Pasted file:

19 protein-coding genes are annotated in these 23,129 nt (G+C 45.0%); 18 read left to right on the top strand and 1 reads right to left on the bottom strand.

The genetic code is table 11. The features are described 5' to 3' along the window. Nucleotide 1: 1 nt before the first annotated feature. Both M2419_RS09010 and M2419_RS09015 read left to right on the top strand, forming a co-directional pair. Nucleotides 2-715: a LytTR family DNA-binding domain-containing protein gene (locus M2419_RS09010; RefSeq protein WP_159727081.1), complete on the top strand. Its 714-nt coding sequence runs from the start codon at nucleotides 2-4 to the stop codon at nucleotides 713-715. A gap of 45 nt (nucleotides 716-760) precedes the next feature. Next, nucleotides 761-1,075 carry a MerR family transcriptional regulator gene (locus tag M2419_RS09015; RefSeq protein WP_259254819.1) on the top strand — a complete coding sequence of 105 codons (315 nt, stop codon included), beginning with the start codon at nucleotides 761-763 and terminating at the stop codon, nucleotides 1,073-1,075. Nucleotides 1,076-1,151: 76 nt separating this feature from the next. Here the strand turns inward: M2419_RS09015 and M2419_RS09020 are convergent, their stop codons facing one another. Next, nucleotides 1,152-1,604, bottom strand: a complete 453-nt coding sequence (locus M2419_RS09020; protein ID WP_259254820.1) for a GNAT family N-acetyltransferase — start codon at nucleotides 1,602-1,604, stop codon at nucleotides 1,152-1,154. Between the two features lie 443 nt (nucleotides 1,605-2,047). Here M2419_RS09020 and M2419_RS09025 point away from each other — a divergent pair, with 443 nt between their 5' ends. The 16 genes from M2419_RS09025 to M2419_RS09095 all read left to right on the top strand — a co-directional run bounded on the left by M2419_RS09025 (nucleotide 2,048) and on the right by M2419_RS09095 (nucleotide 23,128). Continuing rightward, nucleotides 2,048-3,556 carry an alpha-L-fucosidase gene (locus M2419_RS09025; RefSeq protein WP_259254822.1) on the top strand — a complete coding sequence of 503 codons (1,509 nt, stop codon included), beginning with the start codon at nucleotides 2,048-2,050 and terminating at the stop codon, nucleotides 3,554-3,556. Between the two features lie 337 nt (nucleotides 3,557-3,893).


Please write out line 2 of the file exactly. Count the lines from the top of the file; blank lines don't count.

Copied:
The genetic code is table 11. The features are described 5' to 3' along the window. Nucleotide 1: 1 nt before the first annotated feature. Both M2419_RS09010 and M2419_RS09015 read left to right on the top strand, forming a co-directional pair. Nucleotides 2-715: a LytTR family DNA-binding domain-containing protein gene (locus M2419_RS09010; RefSeq protein WP_159727081.1), complete on the top strand. Its 714-nt coding sequence runs from the start codon at nucleotides 2-4 to the stop codon at nucleotides 713-715. A gap of 45 nt (nucleotides 716-760) precedes the next feature. Next, nucleotides 761-1,075 carry a MerR family transcriptional regulator gene (locus tag M2419_RS09015; RefSeq protein WP_259254819.1) on the top strand — a complete coding sequence of 105 codons (315 nt, stop codon included), beginning with the start codon at nucleotides 761-763 and terminating at the stop codon, nucleotides 1,073-1,075. Nucleotides 1,076-1,151: 76 nt separating this feature from the next. Here the strand turns inward: M2419_RS09015 and M2419_RS09020 are convergent, their stop codons facing one another. Next, nucleotides 1,152-1,604, bottom strand: a complete 453-nt coding sequence (locus M2419_RS09020; protein ID WP_259254820.1) for a GNAT family N-acetyltransferase — start codon at nucleotides 1,602-1,604, stop codon at nucleotides 1,152-1,154. Between the two features lie 443 nt (nucleotides 1,605-2,047). Here M2419_RS09020 and M2419_RS09025 point away from each other — a divergent pair, with 443 nt between their 5' ends. The 16 genes from M2419_RS09025 to M2419_RS09095 all read left to right on the top strand — a co-directional run bounded on the left by M2419_RS09025 (nucleotide 2,048) and on the right by M2419_RS09095 (nucleotide 23,128). Continuing rightward, nucleotides 2,048-3,556 carry an alpha-L-fucosidase gene (locus M2419_RS09025; RefSeq protein WP_259254822.1) on the top strand — a complete coding sequence of 503 codons (1,509 nt, stop codon included), beginning with the start codon at nucleotides 2,048-2,050 and terminating at the stop codon, nucleotides 3,554-3,556. Between the two features lie 337 nt (nucleotides 3,557-3,893).